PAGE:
Tackle your to do list the night before

At the end of the day work on your outlines and to-do’s. The key is to just choose 3 things that you are going to do. Each morning I write a goal in my journal and the 3 things I am going to do that day. I focus on getting a reward early on in my day, as this sets me up for the rest of the day.

Decide on your writing times

It doesn’t matter when you do this, just make it your writing time. What works for me is first thing in the morning before I do anything else. What would work for you?

Don’t cram too much into your writing week

Outside of your blogging challenge find a way to manage your time so that you enjoy the process of writing and blogging. During the challenge you are focused on 30 blogs in 30 days. Outside of that you may blog 2-3 times per week.

Plan in planning and learning time

I love using my chapter synopsis and brainstorming blog ideas from that. I also factor in time to learn how to blog or write better. You could factor in one to two things to learn a month.

Don’t over plan – be flexible

With the best will in the world sometimes planning will overwhelm you. I always do the plan, create the structure and then go with the flow. Remember life happens and done is better than perfect.

What can you automate?

You can’t automate your writing, but you can automate other tasks. Work out what you can automate or delegate so that you can focus on what you do best.

Use a calendar for your blog and book plan

When I have outlined my chapter and brainstormed what blogs I am going to write I put these into my blogging calendar. This is different to my normal everyday Google calendar which is my go to for everything else. I factor in dog walks and downtime. My publication date goes into my calendar as do my other milestones.

Try the Pomodoro Technique (aka the power of the chunk)

The Pomodoro Technique is a method developed by Francesco Cirillo in the late 1980s. By using a timer you  break down periods of work into short chunks of activity of 25 minutes maximum, separated by short breaks. It’s called Pomodoro because the timer was shaped like a tomoato. The method is based on the idea that frequent breaks can improve mental agility. Sounds easy right? I love chunking so this works well for me.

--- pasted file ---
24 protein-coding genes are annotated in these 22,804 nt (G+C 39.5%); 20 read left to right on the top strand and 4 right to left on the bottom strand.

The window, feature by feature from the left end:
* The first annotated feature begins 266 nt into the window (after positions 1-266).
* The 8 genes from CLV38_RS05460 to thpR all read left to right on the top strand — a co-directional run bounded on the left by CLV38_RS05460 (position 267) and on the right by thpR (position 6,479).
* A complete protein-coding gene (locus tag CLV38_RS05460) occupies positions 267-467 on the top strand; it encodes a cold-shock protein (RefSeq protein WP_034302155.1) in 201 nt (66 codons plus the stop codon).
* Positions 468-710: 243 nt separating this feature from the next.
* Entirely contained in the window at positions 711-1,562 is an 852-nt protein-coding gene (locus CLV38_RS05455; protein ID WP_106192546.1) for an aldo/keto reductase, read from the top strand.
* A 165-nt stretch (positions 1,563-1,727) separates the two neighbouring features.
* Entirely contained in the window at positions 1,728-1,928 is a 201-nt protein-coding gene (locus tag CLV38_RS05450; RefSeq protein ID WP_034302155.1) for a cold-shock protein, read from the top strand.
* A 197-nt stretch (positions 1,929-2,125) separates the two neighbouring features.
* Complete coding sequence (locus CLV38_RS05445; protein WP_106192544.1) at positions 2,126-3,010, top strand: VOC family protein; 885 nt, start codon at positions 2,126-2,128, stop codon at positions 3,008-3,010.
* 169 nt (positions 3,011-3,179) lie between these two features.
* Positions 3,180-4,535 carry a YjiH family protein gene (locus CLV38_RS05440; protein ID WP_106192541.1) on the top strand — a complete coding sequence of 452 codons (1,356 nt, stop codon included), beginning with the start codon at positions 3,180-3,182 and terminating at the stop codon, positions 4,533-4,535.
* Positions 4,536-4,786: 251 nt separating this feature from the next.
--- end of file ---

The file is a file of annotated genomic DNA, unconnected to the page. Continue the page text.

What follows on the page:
When you get to writing your blogs you will find this useful. I recommend writing your blogs in chunks.

  • Look at your task list and select the highest priority from it – this might be to outline your chapter or blogs for that chapter – although I would tend to do this the night before
  • Set the timer for 25 minutes and start to work, stay focused on just that task until the timer pings. That’s one tomato done.
  • Take a 5 minute break and do the next task. This might be to write your first blog.
  • Repeat until your task is completed.
  • After four 25 minute sets take a longer break.

Actions:

  • Calculate how many words you can write in an hour / a half-day and day
  • Learn the best way for you to get your writing done – what works for you and stick to it
  • Calculate how many words you have targeted for this book
  • Decide on a starting date
  • Ask what activities get in your way and find strategies to overcome them
  • Decide when you want to be published
  • Create a writing timetable
  • Work out how you will chunk your writing and blogging tasks

Blog your book in 30 days course and challenge

Ready to write your book and maybe blog your book? This course has been designed to get your book written and blogged.

Look out for the next 30-day blogging challenge so that you can fast write your book.

If blogging your book in 30 days feels too much take the Blog Your Book course and join the blogging group and share when you have a blog for your book ready to go.

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Dale Darley

Dale lives in the hills in Spain with her three furry writing muses. She works with her clients to support them to plan and write a book, build their brand and create a business that they love.